Satire: The Discipline of Avoiding Distractions
The other day, I was about to do some writing on my laptop when I got distracted by an article on the internet warning me about distractions.
The article was written by Greg McKeown, author of the book Essentialism: The Disciplined Pursuit of Less. Giving an example of an executive who was constantly distracted, partly because of Twitter and Facebook, McKeown asks the question: “Why do otherwise intelligent people find it so easy to be distracted from what really matters?”
The answer, of course, is that being intelligent is not the same as being disciplined. Plenty of people are intelligent, but far fewer are disciplined.
I’d like to tell you that I’m one of the disciplined few, but the truth is, I’ve always had trouble with discipline. When I was a child, the word “discipline” meant something different, of course. It usually meant that my butt would be sore for a day or two.
My father often disciplined me and so did a few teachers and principals. I was quite disciplined in doing things that got me disciplined.
As I grew older, the concept of discipline became more about self-control than punishment. And self-control wasn’t exactly my strong suit, especially as an undergraduate college student. Distractions were everywhere on campus and they seemed to pop up with the greatest frequency the day before an important exam. I’d be trying to study for a chemistry exam and my friends would say, “Hey, let’s go play some soccer. You can study later.” And, of course, I wouldn’t be able to resist. If I had any discipline, it just evaporated at the mention of the word “soccer.”
Now you know why I wasn’t a top student in college. It wasn’t my fault, of course. It was the professors’. They never tested me on my soccer skills. (I would have received a passing grade at least—I was pretty good at passing.)
Soccer was just one of a number of distractions on campus: girls, tennis, billiards, girls, video games, parties, and did I mention girls?
These days, I’m a little more disciplined, but I still get distracted easily. The internet is the biggest distraction, constantly tempting me to click on a link, read an article, or watch a video. Some of it is informative and educational, but most of it is nothing more than “time pass,” though I prefer to call it “time waste.” It’s just entertainment, but unlike a good book, movie or concert, it doesn’t enrich our lives much—it doesn’t have lasting value. So you spent two hours on Facebook, reading and responding to comments about Shahrukh and his latest movie—what exactly did you achieve? A little entertainment perhaps, but if you were doing it at work, your boss won’t be happy; and if you were doing it at home, your other boss won’t be happy.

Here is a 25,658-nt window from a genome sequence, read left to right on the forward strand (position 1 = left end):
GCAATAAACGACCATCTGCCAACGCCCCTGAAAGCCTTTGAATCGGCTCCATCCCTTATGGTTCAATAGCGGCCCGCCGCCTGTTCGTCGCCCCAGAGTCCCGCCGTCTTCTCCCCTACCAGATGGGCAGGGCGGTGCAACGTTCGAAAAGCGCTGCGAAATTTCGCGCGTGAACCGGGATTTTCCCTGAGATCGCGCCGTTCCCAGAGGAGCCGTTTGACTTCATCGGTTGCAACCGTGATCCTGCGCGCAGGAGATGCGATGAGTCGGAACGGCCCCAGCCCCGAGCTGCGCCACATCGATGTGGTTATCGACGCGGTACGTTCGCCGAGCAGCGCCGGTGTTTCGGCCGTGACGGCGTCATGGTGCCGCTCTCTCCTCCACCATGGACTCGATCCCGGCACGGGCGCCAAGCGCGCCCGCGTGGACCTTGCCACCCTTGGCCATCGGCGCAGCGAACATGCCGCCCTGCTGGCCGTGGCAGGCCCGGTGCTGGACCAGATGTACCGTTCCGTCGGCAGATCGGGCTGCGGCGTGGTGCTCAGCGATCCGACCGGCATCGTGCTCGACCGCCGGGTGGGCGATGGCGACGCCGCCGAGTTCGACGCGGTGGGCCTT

If you’re in the habit of writing several goals each morning and one of them happens to be “waste time on the internet,” then you probably have nothing to worry about. It’s the easiest goal to achieve these days, even easier than getting front-row tickets to the World Carrom Championship.
One of my goals is to finish my second novel, a book that I’ve been working on for the last few years. If I were more disciplined, I’d be writing four books a year like Alexander McCall Smith, creator of The No. 1 Ladies Detective Agency series. When he’s tapping on his keyboard, producing his daily output of 3,000 words, nothing can distract him, not TV, not the internet, not Priyanka Chopra running through his home in a bikini.
As for me, Deepak Chopra in a bikini is sufficient.
Compiled and partly written by Indian humorist MELVIN DURAI, author of the novel Bala Takes the Plunge.
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